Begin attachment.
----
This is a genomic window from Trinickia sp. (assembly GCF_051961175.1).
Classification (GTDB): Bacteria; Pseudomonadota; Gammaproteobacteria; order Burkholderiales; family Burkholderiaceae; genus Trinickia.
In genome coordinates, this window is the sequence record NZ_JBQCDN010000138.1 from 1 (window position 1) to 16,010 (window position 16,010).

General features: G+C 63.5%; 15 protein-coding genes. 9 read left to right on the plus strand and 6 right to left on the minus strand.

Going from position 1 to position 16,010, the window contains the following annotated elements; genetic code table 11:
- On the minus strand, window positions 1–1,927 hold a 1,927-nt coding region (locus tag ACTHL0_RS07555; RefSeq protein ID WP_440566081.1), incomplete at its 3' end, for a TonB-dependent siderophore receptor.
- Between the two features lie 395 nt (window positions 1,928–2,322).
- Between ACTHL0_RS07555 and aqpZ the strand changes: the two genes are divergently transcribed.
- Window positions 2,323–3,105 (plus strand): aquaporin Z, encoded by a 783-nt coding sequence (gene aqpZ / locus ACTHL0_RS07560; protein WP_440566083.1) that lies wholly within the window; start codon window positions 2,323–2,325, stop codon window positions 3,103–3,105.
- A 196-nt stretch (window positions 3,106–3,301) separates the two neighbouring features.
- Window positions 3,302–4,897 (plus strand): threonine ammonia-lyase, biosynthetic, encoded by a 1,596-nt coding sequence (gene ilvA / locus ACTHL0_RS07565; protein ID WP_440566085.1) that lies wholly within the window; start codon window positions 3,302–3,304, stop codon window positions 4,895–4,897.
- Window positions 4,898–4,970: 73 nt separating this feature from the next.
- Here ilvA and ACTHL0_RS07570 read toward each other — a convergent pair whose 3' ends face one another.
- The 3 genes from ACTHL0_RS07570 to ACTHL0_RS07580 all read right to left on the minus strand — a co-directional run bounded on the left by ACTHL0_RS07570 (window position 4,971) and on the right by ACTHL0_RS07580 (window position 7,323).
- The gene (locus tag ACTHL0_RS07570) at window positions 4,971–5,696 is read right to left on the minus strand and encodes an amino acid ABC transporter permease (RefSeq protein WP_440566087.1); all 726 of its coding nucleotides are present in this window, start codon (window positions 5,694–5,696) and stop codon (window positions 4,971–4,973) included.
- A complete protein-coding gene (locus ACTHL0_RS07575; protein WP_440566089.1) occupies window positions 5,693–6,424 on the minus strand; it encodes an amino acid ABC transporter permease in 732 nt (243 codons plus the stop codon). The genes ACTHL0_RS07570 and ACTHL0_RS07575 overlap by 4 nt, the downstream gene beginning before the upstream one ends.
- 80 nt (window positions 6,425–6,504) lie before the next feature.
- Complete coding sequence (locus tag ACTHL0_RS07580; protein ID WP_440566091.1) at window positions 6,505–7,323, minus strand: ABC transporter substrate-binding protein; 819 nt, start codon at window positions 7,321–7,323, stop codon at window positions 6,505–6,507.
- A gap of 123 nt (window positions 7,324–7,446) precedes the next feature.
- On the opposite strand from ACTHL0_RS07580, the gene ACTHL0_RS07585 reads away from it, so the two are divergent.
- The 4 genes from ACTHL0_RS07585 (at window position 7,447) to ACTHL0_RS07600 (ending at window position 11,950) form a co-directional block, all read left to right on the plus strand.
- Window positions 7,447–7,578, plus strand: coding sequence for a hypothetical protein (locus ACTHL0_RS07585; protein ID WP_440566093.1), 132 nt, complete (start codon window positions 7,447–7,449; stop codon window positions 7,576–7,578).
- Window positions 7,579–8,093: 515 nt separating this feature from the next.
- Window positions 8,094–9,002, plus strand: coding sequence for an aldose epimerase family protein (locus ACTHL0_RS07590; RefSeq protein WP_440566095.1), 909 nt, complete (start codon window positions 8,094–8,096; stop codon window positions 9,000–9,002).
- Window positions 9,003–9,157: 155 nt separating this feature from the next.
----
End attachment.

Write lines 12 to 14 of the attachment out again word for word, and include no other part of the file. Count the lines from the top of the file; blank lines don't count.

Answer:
- Window positions 4,898–4,970: 73 nt separating this feature from the next.
- Here ilvA and ACTHL0_RS07570 read toward each other — a convergent pair whose 3' ends face one another.
- The 3 genes from ACTHL0_RS07570 to ACTHL0_RS07580 all read right to left on the minus strand — a co-directional run bounded on the left by ACTHL0_RS07570 (window position 4,971) and on the right by ACTHL0_RS07580 (window position 7,323).